Consistent reports and scientific evidence show that the planet is in a state of environmental crisis, and it’s clear that changes need to happen if we want to protect and preserve our world for future generations. People of all ages are getting involved and standing up for the fight against climate change, and young Greta Thunberg has been one of the key figures of the movement, especially among teens and young people. Unfortunately, some people have seen fit to insult Greta, with some particularly cruel commenters judging her based on her appearance and direct manner of speaking. As usual, the brave teen has fought back.
Greta, who is just 16 but has accomplished so much already, made a name for herself in the summer of 2018, when she went on strike from her school to protest against a lack of action in response to the climate crisis.
Her actions turned into a global movement, triggering peaceful protests and strikes among schoolchildren and young people far and wide.
As is the case with many public figures, even those who are doing nothing but good things, Greta has also come in for a lot of criticism, with some of her meanest detractors making cruel comments about the way she looks and her direct, matter-of-fact way of speaking.
In July, an Australian News Corp writer named Andrew Bolt wrote a shocking column calling Greta’s mental health into question and saying she seemed to be “deeply disturbed”. Other journalists and online commenters made jokes and remarks about Greta’s mannerisms.
In response, Greta revealed that she was diagnosed with Asperger syndrome several years ago, which she admits makes her “a bit different”, while also saying that, in her view, “being different is a superpower”.
I’m not public about my diagnosis to “hide” behind it, but because I know many ignorant people still see it as an “illness”, or something negative. And believe me, my diagnosis has limited me before. >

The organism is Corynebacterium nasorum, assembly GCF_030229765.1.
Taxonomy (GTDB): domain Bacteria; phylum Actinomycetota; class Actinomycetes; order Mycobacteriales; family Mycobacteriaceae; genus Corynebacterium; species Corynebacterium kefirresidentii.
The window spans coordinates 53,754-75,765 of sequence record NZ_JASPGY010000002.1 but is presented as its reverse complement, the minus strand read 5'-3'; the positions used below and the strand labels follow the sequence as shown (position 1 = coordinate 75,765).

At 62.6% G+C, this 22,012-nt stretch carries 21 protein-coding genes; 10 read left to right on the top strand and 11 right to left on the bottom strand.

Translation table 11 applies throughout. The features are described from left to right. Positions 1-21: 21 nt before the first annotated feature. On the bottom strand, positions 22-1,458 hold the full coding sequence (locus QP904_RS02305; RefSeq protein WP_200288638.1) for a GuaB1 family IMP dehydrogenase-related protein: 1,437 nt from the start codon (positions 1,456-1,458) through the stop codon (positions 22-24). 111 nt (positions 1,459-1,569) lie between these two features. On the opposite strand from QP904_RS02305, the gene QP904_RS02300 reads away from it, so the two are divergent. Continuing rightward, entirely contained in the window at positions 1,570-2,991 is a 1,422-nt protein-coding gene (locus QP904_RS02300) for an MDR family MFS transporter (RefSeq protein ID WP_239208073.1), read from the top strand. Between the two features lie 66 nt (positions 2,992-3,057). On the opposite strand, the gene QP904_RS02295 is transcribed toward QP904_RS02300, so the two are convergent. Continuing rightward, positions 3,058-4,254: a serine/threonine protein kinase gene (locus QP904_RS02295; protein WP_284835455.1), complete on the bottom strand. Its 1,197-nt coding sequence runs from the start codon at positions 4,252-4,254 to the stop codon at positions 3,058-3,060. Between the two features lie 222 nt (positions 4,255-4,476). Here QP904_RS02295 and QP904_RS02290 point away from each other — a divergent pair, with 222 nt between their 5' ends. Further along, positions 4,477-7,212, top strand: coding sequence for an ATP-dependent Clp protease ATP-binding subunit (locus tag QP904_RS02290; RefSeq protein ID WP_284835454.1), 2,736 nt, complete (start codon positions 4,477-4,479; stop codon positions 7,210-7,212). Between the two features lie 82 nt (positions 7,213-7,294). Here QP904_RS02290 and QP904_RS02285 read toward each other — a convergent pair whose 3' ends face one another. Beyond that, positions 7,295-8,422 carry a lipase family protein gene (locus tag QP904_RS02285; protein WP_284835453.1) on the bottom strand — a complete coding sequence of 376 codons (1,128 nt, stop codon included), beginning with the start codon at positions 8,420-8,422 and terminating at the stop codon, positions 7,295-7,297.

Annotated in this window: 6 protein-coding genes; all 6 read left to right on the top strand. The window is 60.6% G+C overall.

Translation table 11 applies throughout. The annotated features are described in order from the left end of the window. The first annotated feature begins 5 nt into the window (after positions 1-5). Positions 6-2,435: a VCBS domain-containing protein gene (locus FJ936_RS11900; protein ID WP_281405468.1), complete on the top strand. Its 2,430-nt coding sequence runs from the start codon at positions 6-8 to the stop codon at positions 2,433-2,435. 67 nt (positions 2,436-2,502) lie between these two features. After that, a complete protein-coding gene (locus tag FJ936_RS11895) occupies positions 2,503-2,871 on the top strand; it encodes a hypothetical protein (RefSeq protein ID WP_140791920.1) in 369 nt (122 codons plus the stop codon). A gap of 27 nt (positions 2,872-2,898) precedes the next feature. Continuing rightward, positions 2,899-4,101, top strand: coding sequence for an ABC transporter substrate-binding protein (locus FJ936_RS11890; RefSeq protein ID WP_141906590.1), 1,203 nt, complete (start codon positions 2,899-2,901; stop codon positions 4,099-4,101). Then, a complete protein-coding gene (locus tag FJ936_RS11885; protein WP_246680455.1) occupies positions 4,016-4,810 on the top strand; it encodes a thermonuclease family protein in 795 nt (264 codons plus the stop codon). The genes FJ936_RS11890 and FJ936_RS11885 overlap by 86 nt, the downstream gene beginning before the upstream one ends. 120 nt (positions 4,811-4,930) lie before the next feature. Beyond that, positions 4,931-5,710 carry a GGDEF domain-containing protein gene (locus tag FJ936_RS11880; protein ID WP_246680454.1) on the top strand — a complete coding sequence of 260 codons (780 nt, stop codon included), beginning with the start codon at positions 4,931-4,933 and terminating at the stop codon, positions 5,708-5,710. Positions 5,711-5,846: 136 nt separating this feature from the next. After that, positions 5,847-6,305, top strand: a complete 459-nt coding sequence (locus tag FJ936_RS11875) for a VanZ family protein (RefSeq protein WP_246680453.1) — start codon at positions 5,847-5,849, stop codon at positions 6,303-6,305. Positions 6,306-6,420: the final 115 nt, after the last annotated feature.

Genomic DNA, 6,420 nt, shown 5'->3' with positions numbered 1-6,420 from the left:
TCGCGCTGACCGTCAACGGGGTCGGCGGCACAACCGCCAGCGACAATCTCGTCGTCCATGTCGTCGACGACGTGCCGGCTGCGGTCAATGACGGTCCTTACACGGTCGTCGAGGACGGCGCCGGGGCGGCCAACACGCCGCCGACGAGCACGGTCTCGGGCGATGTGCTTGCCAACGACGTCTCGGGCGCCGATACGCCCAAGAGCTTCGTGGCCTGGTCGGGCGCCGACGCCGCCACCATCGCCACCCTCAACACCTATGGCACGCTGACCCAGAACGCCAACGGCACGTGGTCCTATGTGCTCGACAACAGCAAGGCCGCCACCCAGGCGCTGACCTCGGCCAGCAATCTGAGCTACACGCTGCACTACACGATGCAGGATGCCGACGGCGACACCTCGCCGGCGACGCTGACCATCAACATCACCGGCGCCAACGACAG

— Greta Thunberg (@GretaThunberg) 31 August 2019
Asperger’s, part of the autism spectrum, is believed to affect more than 37 million people worldwide.
One of the leading authorities on the syndrome, Tony Attwood, said that people who are diagnosed with Asperger’s tend to be “direct, speaking their mind and being honest”, adding that they often had “a strong sense of social justice”. It definitely sounds like a superpower to us too, and one that is sorely needed these days.
Greta has also revealed that before she got into the climate strike movement, she had “no energy, no friends”, adding that she also suffered from an eating disorder, but ever since she started to protest, her whole life has changed in a lot of positive ways, despite the critics and the haters.
She also said she didn’t intentionally want to “hide” her diagnosis, but kept it a secret for a while as she knew that people might use it against her. Not for the first time, she’s shown a lot of bravery and is setting a wonderful example for everyone. You can hear more from Greta on Asperger syndrome in the video below, where she calls it a “gift”.
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